The Twitterverse can often feel like an angry and abusive politically charged melee, but there are those out there trying to counteract the negativity. Since joining the social-media site in 2009, Calgary-born Jonathan Sun has been penning the shortest of short-form jokes under the guise of an adorably innocent alien named Jomny Sun, who is “confuesed abot humamn lamgauge.” He’s amassed nearly 500,000 followers, including celebrities Will Arnett and Joss Whedon. When Sun met Broadway darling Lin-Manuel Miranda in person, Miranda was the one excitedly tweeting about him.
It’s an impressive feat for any comedian, but especially Sun, who is juggling his creative career while earning a PhD in urban studies from MIT. Sun, who already has degrees in engineering from the University of Toronto and in architecture from Yale, is also a playwright and artist. (Full disclosure: I was good friends with Jonny in high school, though we mostly lost touch after university.) This summer, he launched his first book, everyone’s a aliebn when ur a aliebn too (HarperCollins), based on his Twitter persona. He sat down with Q&Q during a stop in Toronto on his book tour.
When did you realize Twitter was your medium of choice?
It was in the middle of architecture school. Architecture was somehow more stressful and all-encompassing than engineering, and so I didn’t actually have time to do anything else I wanted to do. Twitter became the only place where I could just pop in for 10 or 15 minutes, read stuff, meet a bunch of people and try to write. Twitter was constrained – I wanted to write punchier jokes, and this kinda forced me to do that.
Do you ever feel constrained by this very distinct “jomny” voice you’ve created?
Not yet. I’ve tried to treat it not as a branded Twitter-account-influencer-type-thing, but as a writer, as a sketchbook or my notebook of things as I go throughout my day. I’ve found a place where I’m happy to tweet pure jokes or whatever, but also tweet honestly about my anxiety and depression, and just all the honest emotional stuff that I’m going through.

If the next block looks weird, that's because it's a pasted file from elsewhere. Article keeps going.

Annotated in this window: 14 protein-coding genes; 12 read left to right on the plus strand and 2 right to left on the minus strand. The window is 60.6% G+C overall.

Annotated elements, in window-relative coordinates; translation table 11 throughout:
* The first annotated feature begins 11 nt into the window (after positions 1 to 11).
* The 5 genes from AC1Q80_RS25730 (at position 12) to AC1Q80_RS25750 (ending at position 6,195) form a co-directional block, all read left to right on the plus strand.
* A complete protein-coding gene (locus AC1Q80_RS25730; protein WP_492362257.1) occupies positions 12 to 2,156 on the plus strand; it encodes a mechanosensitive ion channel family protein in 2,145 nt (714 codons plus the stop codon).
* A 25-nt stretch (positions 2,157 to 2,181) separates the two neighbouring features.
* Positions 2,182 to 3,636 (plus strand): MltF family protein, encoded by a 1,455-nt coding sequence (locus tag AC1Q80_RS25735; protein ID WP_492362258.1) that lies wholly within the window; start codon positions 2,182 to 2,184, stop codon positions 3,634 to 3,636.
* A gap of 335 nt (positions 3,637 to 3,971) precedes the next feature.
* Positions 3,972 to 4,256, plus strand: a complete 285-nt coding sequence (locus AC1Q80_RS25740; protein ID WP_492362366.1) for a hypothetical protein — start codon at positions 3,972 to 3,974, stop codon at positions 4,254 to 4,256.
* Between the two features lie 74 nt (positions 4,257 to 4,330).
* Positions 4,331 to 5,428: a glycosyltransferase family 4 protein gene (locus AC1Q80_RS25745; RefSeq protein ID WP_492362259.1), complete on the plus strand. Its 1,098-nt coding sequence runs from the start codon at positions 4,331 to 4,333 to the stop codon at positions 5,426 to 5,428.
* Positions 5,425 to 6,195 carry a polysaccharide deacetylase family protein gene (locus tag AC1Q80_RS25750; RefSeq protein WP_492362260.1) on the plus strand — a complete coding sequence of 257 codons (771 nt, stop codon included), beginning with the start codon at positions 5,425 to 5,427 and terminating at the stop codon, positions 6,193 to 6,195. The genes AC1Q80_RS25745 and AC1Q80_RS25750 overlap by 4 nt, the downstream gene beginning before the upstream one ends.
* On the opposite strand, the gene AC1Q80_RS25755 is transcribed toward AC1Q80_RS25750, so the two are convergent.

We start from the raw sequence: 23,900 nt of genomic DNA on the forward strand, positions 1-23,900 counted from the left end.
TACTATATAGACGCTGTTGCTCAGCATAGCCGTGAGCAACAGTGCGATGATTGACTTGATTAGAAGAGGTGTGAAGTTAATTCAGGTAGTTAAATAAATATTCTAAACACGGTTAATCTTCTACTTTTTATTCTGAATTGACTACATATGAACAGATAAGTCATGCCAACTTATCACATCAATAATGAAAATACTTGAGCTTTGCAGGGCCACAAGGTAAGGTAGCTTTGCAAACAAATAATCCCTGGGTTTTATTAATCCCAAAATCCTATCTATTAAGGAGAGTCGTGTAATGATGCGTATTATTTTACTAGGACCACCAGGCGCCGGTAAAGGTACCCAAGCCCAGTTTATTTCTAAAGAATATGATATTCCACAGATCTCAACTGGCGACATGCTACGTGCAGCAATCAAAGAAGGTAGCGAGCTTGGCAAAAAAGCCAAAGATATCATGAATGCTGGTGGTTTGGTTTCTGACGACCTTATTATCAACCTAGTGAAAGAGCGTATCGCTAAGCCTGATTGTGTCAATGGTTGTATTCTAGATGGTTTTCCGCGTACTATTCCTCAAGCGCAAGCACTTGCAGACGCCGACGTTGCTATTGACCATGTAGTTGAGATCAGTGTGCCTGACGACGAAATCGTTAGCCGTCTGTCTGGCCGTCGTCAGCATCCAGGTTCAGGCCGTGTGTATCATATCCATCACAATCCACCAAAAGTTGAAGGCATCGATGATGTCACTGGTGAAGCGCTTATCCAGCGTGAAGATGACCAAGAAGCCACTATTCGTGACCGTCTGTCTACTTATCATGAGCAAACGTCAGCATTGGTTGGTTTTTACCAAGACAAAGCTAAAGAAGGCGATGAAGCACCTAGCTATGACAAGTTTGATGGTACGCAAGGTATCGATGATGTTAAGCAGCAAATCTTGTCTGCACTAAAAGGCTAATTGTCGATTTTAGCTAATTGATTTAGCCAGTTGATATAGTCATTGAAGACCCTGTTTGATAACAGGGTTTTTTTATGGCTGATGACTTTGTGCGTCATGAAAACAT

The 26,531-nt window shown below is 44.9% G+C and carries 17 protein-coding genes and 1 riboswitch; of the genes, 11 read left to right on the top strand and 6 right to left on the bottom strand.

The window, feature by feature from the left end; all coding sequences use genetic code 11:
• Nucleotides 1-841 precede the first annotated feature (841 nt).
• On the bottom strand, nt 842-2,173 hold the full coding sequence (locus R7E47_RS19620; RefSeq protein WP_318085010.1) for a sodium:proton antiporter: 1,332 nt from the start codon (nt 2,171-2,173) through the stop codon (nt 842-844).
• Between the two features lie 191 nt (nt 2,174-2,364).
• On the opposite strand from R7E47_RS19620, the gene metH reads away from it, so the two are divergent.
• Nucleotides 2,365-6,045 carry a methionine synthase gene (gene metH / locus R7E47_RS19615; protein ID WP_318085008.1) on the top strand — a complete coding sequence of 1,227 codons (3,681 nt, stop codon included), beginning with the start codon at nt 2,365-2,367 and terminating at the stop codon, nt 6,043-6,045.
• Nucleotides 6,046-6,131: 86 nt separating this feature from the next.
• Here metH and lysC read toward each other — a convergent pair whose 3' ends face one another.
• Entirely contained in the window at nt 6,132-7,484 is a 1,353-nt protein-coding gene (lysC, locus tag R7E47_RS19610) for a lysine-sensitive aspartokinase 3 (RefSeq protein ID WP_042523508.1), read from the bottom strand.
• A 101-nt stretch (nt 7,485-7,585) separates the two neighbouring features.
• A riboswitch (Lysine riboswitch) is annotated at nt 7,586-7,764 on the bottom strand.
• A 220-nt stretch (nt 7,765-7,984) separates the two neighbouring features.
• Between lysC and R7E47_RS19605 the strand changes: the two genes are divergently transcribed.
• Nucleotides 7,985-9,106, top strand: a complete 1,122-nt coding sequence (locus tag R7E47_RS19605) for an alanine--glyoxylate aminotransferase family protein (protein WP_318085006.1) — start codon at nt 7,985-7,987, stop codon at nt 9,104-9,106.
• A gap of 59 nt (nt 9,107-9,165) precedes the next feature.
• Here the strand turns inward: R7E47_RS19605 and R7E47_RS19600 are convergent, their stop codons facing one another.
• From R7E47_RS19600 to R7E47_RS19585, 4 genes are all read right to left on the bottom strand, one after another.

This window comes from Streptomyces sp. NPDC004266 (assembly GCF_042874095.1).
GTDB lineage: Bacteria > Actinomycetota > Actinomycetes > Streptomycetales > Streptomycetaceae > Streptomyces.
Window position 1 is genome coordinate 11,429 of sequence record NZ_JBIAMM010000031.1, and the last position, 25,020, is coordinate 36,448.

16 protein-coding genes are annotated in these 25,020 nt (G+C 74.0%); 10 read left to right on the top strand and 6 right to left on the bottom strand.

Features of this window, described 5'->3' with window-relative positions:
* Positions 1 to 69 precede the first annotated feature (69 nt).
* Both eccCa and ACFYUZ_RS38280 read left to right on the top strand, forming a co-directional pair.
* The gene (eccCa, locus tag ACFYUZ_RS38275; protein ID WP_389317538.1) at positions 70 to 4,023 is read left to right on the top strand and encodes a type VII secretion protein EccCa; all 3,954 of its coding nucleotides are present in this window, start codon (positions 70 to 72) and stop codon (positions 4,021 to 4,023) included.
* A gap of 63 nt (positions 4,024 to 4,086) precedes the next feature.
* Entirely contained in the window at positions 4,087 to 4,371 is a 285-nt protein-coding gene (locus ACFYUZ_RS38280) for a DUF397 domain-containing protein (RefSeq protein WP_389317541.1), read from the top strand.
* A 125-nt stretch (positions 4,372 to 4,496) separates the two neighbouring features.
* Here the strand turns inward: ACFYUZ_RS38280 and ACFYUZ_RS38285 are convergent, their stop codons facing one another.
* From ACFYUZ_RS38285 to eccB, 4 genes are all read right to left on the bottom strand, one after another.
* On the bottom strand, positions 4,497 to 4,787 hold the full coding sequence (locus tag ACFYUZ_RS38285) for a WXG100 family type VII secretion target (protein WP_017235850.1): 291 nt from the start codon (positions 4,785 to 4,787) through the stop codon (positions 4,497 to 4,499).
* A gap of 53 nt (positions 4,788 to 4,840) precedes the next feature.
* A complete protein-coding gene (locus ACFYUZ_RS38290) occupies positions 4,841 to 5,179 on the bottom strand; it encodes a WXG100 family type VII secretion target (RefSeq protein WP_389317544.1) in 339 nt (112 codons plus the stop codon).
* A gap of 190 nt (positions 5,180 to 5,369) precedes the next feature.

What are you anxious about?
That’s a good question, what am I anxious about? … Everything (laughs). I’ve found, for whatever reason, as I grew up I got a lot more socially anxious. With the PhD, I was in a space where I was surrounded by all these really intimidating intellectual people, and I felt like I wasn’t supposed to be there. It really made me self-isolate, and that’s where the book came out of – like, if I have no control in this world, having a project I could have creative control over. But that was also the first time I started seeing a therapist for real, trying to work through some of these things, and I think it’s helped me a lot. There are also days when I just was really struggling and unable to get out of bed or look at the book, like, “I don’t know how to go on with this project.” It was a tough year.
So you are the porcupine.
I am absolutely the porcupine! (The porcupine is a character in his book who yearns to make great art, but feels too intimidated to do it.)
What was writing the book like?
It was supposed to take six or eight months, and it ended up taking one and a half years. That’s partially because I was trying to meet a deadline and tore my shoulder. And I’m still not fully 100 per cent, but it slowed down production for the second half of the book. So it was just a very taxing, long process.
What’s next for you?
I’d like to not do a “jomny the aliebn”–type project next, because I don’t want to shoehorn myself into anything. At this point, I’m in a recovery period; I have to get my energy before I think about doing another book. I think at this point I really just want to take some time. I haven’t had time to process what the book means, for me. I submitted it in May for the final draft, and it got published a month later, and I’m trying to grapple with that. I want some time off to see how I think about it.
This interview has been edited and condensed for clarity.